“The State of California spends billions of dollars educating illegal aliens and the children of illegal aliens, on entitlement benefits, and healthcare services. Billions more is spent on the prosecution and incarceration of criminal aliens. Billions are lost through remittances and tax fraud perpetrated by illegal aliens who have stolen the identities of American citizens.
“In Plyler v Doe (1982), the Supreme Court conjured up an imaginary doctrine that rewarded and encouraged continued illegal immigration by compelling the American taxpayer to sacrifice and undermine the quality of their own child’s education in the name of educating illegal aliens.
“It furthered argued that in order to deny illegal aliens a free public education a state must show ‘some substantial state interest.’”
Turner points out how their schools are lagging the nation in per pupil spending and student performance while their infrastructure has been neglected and crumbling.
He notes how the state’s leaders and officials would rather raise the cost of tuition for American students attending state colleges while simultaneously giving illegal aliens in-state tuition rates along with millions in financial aid.
Turner chastises Gov. Jerry Brown, whom he said would rather raise $5 billion per year by raising gas and vehicle registration taxes for working class California families to pay for infrastructure repairs even though the state spends more than that each year just to educate illegal aliens and their children.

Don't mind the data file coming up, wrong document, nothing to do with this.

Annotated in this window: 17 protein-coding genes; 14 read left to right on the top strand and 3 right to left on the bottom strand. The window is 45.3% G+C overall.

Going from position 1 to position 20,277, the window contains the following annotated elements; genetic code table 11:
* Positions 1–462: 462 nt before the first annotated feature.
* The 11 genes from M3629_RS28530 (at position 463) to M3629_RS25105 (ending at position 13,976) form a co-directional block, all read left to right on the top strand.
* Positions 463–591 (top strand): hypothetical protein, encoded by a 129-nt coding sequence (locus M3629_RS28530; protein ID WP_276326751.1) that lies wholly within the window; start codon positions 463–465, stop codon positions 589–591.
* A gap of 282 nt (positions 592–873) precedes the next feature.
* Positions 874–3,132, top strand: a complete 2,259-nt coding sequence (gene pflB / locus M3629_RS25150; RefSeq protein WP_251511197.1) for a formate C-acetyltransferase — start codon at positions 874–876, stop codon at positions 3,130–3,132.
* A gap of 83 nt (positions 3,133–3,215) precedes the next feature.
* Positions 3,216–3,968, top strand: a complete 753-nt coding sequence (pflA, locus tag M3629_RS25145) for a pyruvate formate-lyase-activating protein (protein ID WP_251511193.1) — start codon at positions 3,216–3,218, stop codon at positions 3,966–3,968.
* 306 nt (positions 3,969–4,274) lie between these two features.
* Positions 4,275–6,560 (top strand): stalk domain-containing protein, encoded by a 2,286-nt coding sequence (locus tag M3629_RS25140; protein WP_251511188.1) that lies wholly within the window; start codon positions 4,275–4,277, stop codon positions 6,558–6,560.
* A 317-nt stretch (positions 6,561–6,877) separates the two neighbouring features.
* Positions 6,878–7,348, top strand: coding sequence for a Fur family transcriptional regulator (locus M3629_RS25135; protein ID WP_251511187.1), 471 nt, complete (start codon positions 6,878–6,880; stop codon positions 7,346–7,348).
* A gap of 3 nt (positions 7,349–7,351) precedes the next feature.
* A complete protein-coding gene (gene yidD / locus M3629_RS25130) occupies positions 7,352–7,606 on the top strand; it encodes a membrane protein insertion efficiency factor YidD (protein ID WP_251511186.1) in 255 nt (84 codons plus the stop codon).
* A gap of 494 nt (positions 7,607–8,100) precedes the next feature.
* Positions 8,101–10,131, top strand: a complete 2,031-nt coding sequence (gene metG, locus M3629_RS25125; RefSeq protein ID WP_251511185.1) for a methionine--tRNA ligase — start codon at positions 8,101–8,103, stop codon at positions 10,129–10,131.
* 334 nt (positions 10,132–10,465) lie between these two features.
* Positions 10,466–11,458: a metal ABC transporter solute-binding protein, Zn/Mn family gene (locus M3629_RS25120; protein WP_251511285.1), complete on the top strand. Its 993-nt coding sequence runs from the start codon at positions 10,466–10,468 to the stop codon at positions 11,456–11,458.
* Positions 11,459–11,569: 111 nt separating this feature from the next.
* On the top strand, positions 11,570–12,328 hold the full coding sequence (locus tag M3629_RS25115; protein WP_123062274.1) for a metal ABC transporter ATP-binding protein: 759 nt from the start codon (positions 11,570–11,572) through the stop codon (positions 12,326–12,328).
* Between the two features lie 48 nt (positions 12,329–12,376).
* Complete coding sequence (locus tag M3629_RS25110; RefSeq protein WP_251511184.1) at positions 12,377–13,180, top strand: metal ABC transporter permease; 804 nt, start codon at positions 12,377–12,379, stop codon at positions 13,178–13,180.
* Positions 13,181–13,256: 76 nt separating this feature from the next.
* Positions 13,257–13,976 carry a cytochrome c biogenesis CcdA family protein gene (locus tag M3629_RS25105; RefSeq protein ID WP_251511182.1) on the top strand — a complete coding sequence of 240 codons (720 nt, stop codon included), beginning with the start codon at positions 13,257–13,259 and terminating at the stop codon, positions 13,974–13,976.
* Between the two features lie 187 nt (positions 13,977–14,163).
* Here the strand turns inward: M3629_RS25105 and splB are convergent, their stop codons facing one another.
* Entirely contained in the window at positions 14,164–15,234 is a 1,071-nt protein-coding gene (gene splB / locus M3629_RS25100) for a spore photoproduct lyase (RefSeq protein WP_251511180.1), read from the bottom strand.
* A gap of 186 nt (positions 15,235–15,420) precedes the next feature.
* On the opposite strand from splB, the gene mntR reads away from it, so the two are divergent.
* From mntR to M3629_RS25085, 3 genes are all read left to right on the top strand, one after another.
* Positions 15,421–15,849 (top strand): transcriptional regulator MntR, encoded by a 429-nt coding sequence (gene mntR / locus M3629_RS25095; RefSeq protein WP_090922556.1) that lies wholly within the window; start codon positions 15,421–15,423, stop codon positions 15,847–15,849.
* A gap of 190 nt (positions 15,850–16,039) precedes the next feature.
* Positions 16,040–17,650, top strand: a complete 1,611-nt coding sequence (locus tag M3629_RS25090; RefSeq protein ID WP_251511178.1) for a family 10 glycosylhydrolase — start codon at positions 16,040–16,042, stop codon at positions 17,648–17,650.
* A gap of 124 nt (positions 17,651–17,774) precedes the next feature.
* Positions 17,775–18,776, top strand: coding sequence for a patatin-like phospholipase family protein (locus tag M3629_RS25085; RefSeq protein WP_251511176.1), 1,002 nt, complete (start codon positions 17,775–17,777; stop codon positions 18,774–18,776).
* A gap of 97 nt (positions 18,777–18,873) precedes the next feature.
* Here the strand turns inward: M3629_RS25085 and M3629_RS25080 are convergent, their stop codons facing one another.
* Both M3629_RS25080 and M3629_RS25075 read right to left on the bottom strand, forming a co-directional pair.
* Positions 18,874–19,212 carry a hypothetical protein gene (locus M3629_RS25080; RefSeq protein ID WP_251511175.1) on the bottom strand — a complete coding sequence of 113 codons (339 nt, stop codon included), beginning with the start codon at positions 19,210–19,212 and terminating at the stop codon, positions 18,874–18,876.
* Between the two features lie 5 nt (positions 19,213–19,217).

Now that California is risking the loss of millions of dollars in federal funds by becoming a sanctuary state, Turner states, “We can no longer subjugate the education and future of our children. We will no longer take care of those who have broken our laws and seek to prosper at the expense of our children.
“It is time to put American Children First.”
When the U.S. Supreme Court decided Plyler v. Doe in 1982 it was not a unanimous decision.
Chief Justice Warren Burger, with whom justices Byron White, William Rehnquist and Sandra Day O’Connor joined, penned a dissenting opinion.
The opening paragraph begins, “Were it our business to set the nation’s social policy, I would agree without hesitation that it is senseless for an enlightened society to deprive any children – including illegal aliens – of an elementary education. I fully agree that it would be folly – and wrong – to tolerate creation of a segment of society made up of illiterate persons, many having a limited or no command of our language. However, the Constitution does not constitute us as ‘Platonic Guardians’ nor does it vest in this court the authority to strike down laws because they do not meet our standards of desirable social policy, ‘wisdom,’ or ‘common sense’ … We trespass on the assigned function of the political branches under our structure of limited and separated powers when we assume a policymaking role as the court does today.”
Burger goes on to state, “The Court makes no attempt to disguise that it is acting to make up for Congress’ lack of ‘effective leadership’ in dealing with the serious national problems caused by the influx of uncountable millions of illegal aliens across our borders … The failure of enforcement of the immigration laws over more than a decade and the inherent difficulty and expense of sealing our vast borders have combined to create a grave socioeconomic dilemma. It is a dilemma that has not yet even been fully assessed, let alone addressed.